Skeleton? The name itself is a rejection of the appearance and the living human characteristics which are the basis of traditional patriarchal society. That, therefore, is an inherently gay attitude.

Ski jumping? Both male and female posit themselves as human phallic symbols, hurtling through the air. That evocation of equality is gay.

Snowboarding? The sport was founded as a counter-cultural activity, which is gay.

Speed skating? Hooded spandex outfits obscure any suggestion of gender across all competitions, thus creating a space for any/all close readings of sexuality, which would not be the case in a climate where “gay” is considered illegal.

In short, ban the 2014 Winter Olympics from Russia.

Ryan O'Hanlon
Senior Digital Editor Ryan O’Hanlon joined Pacific Standard from Outside, where he was an online editor. He is a graduate of the College of the Holy Cross, and his writing has appeared in Grantland, the New York Times Magazine, and elsewhere. Follow him on Twitter @rwohan.

More From Ryan O'Hanlon

A weekly roundup of the best of Pacific Standard and PSmag.com, delivered straight to your inbox.

Recent Posts

October 1 • 2:00 PM

Most People With Addiction Simply Grow Out of It. Why Is This Widely Denied?

The idea that addiction is typically a chronic, progressive disease that requires treatment is false, the evidence shows. Yet the “aging out” experience of the majority is ignored by treatment providers and journalists.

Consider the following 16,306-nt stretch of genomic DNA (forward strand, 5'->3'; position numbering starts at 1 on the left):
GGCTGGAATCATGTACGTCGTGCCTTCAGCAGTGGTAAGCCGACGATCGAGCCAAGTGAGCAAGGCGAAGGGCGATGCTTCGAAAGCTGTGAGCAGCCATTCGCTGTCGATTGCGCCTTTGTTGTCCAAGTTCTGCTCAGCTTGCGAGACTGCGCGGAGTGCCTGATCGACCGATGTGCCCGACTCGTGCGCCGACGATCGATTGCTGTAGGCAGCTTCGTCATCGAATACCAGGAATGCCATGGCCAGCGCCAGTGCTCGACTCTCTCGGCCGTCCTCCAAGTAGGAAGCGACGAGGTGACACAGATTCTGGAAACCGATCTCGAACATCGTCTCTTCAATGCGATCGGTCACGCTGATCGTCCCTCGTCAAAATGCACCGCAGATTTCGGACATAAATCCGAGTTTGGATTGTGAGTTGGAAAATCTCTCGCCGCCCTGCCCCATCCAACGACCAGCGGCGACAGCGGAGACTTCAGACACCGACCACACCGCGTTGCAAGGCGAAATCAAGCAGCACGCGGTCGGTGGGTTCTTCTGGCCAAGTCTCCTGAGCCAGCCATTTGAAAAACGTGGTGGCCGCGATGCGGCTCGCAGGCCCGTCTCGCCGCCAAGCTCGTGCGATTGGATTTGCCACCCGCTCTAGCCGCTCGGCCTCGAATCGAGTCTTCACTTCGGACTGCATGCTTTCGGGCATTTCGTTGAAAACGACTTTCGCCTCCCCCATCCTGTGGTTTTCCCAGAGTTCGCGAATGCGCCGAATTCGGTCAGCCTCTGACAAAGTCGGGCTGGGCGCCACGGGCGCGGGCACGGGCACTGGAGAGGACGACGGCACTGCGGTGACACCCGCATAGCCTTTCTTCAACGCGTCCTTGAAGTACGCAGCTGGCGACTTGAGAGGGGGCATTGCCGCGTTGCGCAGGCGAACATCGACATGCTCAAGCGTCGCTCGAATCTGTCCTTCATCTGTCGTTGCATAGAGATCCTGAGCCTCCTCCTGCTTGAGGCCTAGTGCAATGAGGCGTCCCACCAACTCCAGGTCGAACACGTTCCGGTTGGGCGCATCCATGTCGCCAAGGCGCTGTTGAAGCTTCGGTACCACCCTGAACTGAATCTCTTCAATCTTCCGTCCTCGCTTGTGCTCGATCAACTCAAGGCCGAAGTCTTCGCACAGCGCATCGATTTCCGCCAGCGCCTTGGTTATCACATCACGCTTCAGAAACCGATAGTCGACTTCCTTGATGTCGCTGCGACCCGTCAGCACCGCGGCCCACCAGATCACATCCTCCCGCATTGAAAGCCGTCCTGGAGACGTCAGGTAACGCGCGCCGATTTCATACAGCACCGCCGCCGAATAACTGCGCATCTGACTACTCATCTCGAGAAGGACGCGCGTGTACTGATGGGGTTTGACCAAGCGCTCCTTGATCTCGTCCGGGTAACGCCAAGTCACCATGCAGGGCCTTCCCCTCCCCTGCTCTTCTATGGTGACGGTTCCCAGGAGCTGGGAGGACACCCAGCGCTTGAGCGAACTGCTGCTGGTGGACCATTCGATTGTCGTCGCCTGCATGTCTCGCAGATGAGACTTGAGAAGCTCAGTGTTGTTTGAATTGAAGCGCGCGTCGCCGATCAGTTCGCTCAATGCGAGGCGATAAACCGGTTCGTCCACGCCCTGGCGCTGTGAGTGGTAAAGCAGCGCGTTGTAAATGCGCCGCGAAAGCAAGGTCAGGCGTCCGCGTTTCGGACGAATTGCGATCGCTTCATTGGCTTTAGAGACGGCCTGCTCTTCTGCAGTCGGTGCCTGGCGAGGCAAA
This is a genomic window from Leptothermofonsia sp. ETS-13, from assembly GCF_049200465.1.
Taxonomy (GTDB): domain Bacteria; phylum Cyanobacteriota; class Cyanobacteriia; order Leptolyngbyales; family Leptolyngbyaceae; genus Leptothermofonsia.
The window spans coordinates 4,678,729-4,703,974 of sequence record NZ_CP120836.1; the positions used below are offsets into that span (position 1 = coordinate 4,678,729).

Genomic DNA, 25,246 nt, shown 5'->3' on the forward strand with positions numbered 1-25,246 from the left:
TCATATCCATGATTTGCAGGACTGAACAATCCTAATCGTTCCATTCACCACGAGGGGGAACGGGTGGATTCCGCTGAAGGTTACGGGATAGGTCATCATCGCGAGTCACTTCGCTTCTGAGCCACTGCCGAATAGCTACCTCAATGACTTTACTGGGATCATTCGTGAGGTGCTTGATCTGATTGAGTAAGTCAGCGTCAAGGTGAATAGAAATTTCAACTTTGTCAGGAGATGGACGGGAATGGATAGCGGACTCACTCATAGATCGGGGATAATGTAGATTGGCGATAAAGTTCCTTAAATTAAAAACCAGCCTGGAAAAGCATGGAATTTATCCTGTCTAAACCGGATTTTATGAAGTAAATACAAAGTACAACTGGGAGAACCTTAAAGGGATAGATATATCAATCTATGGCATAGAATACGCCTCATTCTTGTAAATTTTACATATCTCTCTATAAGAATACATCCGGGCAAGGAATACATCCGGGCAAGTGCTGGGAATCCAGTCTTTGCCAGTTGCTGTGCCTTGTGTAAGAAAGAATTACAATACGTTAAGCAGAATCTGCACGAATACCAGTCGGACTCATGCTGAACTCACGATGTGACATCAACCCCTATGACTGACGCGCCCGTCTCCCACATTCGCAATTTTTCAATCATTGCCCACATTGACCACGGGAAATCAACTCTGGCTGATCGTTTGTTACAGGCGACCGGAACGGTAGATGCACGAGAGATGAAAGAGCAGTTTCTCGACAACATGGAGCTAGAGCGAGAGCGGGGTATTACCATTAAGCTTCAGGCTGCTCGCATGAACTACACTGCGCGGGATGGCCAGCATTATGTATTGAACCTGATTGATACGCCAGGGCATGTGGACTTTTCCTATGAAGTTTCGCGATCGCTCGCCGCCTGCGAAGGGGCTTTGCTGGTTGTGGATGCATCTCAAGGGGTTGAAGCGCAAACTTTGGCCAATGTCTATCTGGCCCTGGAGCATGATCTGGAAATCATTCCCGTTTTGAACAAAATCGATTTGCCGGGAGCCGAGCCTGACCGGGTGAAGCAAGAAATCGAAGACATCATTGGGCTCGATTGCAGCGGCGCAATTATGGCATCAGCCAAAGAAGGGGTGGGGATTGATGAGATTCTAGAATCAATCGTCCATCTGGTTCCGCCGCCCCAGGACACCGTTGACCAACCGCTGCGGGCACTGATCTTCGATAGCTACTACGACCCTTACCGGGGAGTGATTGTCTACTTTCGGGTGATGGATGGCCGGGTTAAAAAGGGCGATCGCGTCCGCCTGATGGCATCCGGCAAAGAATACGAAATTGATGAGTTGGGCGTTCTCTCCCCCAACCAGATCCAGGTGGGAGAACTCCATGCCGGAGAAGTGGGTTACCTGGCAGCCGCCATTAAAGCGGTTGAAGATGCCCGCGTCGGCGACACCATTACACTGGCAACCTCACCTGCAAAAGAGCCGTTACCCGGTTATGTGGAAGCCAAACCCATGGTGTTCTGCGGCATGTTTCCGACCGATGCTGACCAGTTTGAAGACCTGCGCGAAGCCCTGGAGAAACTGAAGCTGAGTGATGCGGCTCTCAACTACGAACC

October 1 • 1:00 PM

Midlife Neuroticism Linked to Alzheimer’s Disease in Old Age

New research from Sweden suggests that the personality dimension is connected to who ultimately suffers from late-in-life dementia.



October 1 • 11:11 AM

The Creative Class Boondoggle in Downtown Las Vegas

On Tony Hsieh and the pseudoscience of “collisions.”


October 1 • 9:14 AM

Mysterious Resting State Networks Might Be What Allow Different Brain Therapies to Work

Deep brain stimulation and similar treatments target the hubs of larger resting-state networks in the brain, researchers find.


October 1 • 6:00 AM

Would You Like a Subscription With Your Coffee?

A new app hopes to unite local coffee shops while helping you find a cheap cup of good coffee.


October 1 • 4:00 AM

How to Plant a Library

Somewhere outside of Oslo, there are 1,000 newly planted spruce trees. One hundred years from now, if everything goes to plan, they’ll be published together as 100 pieces of art.



September 30 • 10:09 AM

Trust Is Waning, and Inequality May Be to Blame

Trust in others and confidence in institutions is declining, while economic inequality creeps up, a new study shows.


September 30 • 8:00 AM

The Psychology of Penmanship

Graphology: It’s all (probably) bunk.



September 30 • 6:00 AM

The Medium Is the Message, 50 Years Later

Five decades on, what can Marshall McLuhan’s Understanding Media tell us about today?


September 30 • 4:00 AM

Grad School’s Mental Health Problem